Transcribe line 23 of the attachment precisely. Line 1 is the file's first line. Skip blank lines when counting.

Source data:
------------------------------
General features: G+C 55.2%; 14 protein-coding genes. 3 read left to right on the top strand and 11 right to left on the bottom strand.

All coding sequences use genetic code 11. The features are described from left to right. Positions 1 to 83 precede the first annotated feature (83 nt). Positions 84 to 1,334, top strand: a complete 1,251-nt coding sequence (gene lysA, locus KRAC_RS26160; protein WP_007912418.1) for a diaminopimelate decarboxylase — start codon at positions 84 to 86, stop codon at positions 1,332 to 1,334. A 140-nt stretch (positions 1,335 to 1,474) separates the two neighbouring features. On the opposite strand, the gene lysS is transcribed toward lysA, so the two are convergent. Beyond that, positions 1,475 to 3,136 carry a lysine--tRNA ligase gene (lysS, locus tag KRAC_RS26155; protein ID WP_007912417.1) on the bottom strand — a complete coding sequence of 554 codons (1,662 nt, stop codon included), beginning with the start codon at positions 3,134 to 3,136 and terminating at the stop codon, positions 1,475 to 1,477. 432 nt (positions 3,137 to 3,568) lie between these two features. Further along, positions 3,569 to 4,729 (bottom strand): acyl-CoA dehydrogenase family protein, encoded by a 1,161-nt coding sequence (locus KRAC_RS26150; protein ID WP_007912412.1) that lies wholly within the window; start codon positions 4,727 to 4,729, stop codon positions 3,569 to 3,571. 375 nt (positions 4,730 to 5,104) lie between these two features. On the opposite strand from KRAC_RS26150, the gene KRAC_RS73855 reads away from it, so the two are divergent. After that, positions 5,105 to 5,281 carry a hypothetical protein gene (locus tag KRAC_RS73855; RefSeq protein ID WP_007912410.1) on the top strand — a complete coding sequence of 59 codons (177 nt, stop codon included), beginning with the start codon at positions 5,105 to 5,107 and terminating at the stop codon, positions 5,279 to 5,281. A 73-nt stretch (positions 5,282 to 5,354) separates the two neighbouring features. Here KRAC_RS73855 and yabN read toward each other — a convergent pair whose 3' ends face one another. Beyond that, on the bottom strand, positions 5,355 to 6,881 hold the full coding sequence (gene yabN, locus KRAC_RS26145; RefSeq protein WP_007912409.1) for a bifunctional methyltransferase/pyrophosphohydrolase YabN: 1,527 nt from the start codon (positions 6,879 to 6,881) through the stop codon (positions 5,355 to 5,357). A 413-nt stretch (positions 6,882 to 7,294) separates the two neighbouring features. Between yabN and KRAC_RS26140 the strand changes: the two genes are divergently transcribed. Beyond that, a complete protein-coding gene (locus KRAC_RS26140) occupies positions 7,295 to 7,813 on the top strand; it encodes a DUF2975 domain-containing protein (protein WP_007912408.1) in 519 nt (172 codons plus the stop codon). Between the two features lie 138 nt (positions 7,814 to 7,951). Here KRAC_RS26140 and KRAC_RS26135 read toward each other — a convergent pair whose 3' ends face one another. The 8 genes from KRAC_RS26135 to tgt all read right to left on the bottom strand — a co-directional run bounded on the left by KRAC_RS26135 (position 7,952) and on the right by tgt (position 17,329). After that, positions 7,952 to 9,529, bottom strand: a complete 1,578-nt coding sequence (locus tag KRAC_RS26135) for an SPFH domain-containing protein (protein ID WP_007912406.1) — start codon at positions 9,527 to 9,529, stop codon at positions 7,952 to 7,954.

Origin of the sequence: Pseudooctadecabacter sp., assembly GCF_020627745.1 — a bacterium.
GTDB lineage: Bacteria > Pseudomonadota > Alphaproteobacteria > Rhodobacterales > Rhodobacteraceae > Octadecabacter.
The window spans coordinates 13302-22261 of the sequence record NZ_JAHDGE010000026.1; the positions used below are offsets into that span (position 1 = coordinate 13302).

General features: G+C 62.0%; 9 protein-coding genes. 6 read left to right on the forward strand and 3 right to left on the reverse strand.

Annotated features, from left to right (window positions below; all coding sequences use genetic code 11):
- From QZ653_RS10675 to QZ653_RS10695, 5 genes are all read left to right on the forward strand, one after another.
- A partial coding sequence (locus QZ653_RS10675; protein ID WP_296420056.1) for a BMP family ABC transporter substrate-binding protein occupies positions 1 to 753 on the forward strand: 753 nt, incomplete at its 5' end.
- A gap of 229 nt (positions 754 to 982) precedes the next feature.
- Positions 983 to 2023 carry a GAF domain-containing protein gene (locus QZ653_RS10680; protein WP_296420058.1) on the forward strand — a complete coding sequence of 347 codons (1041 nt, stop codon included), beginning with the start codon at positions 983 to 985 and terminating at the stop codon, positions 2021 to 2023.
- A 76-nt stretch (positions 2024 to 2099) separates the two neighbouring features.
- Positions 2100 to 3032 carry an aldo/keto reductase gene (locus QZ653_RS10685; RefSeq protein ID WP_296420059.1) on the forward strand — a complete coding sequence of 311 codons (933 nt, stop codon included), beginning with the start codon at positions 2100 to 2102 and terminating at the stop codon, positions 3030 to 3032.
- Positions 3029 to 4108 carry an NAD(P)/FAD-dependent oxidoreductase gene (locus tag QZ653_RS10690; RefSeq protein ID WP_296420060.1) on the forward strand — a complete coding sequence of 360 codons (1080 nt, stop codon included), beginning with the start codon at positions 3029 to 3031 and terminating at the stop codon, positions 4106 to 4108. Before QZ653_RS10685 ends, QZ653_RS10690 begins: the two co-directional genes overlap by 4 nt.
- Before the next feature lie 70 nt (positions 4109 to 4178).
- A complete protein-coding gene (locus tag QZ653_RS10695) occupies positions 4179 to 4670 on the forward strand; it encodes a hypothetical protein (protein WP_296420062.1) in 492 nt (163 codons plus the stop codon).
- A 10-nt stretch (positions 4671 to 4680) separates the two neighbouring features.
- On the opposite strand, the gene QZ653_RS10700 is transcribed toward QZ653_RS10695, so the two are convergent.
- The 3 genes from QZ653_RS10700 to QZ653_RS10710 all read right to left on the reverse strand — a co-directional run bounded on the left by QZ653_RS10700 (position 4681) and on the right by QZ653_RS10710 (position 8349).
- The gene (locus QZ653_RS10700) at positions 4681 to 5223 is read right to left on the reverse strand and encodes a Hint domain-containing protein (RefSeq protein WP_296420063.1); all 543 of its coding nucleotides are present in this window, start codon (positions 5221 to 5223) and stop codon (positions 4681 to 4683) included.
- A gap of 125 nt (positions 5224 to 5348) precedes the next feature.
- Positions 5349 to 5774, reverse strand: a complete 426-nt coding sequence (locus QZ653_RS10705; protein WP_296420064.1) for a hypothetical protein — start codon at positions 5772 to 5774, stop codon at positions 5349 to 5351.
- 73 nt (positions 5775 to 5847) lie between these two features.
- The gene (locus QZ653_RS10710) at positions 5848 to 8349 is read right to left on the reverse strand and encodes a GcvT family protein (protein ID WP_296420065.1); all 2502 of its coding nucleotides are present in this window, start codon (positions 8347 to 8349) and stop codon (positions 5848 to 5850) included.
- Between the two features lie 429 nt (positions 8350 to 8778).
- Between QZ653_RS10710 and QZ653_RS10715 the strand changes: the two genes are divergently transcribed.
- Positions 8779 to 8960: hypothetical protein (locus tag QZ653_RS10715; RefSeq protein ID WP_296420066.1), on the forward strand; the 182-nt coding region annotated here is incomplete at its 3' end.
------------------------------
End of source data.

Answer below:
- 73 nt (positions 5775 to 5847) lie between these two features.